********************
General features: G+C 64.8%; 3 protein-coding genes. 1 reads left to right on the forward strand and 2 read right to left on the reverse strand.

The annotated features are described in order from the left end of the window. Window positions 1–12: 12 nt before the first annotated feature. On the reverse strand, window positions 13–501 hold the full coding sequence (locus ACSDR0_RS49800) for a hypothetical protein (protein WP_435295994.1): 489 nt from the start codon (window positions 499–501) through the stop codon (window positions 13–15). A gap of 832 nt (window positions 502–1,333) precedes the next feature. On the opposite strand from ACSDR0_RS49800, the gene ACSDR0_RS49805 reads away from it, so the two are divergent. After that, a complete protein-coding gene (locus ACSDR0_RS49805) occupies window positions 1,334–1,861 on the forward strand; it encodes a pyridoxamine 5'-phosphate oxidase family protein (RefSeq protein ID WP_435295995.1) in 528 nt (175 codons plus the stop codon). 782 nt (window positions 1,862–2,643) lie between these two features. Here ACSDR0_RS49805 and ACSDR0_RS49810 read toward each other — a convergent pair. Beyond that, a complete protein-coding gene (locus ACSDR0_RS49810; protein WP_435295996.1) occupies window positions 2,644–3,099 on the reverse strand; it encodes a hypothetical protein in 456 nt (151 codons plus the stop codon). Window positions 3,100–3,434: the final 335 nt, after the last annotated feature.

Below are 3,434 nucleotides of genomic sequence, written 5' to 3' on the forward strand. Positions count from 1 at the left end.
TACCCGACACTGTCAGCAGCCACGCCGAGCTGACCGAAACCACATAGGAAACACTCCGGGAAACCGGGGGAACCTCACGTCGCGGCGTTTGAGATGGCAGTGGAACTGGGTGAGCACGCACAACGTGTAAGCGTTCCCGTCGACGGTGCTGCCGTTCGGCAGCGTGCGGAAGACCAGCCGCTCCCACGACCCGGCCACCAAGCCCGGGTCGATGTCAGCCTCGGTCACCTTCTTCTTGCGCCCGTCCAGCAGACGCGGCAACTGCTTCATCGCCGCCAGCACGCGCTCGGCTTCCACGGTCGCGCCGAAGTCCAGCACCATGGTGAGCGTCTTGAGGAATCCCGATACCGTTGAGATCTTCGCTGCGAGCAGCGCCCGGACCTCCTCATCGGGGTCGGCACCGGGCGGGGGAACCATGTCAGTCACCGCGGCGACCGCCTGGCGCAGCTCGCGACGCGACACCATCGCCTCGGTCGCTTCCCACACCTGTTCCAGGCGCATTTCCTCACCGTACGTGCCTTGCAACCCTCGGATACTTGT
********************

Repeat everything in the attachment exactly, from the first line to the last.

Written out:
General features: G+C 64.8%; 3 protein-coding genes. 1 reads left to right on the forward strand and 2 read right to left on the reverse strand.

The annotated features are described in order from the left end of the window. Window positions 1–12: 12 nt before the first annotated feature. On the reverse strand, window positions 13–501 hold the full coding sequence (locus ACSDR0_RS49800) for a hypothetical protein (protein WP_435295994.1): 489 nt from the start codon (window positions 499–501) through the stop codon (window positions 13–15). A gap of 832 nt (window positions 502–1,333) precedes the next feature. On the opposite strand from ACSDR0_RS49800, the gene ACSDR0_RS49805 reads away from it, so the two are divergent. After that, a complete protein-coding gene (locus ACSDR0_RS49805) occupies window positions 1,334–1,861 on the forward strand; it encodes a pyridoxamine 5'-phosphate oxidase family protein (RefSeq protein ID WP_435295995.1) in 528 nt (175 codons plus the stop codon). 782 nt (window positions 1,862–2,643) lie between these two features. Here ACSDR0_RS49805 and ACSDR0_RS49810 read toward each other — a convergent pair. Beyond that, a complete protein-coding gene (locus ACSDR0_RS49810; protein WP_435295996.1) occupies window positions 2,644–3,099 on the reverse strand; it encodes a hypothetical protein in 456 nt (151 codons plus the stop codon). Window positions 3,100–3,434: the final 335 nt, after the last annotated feature.

Below are 3,434 nucleotides of genomic sequence, written 5' to 3' on the forward strand. Positions count from 1 at the left end.
TACCCGACACTGTCAGCAGCCACGCCGAGCTGACCGAAACCACATAGGAAACACTCCGGGAAACCGGGGGAACCTCACGTCGCGGCGTTTGAGATGGCAGTGGAACTGGGTGAGCACGCACAACGTGTAAGCGTTCCCGTCGACGGTGCTGCCGTTCGGCAGCGTGCGGAAGACCAGCCGCTCCCACGACCCGGCCACCAAGCCCGGGTCGATGTCAGCCTCGGTCACCTTCTTCTTGCGCCCGTCCAGCAGACGCGGCAACTGCTTCATCGCCGCCAGCACGCGCTCGGCTTCCACGGTCGCGCCGAAGTCCAGCACCATGGTGAGCGTCTTGAGGAATCCCGATACCGTTGAGATCTTCGCTGCGAGCAGCGCCCGGACCTCCTCATCGGGGTCGGCACCGGGCGGGGGAACCATGTCAGTCACCGCGGCGACCGCCTGGCGCAGCTCGCGACGCGACACCATCGCCTCGGTCGCTTCCCACACCTGTTCCAGGCGCATTTCCTCACCGTACGTGCCTTGCAACCCTCGGATACTTGT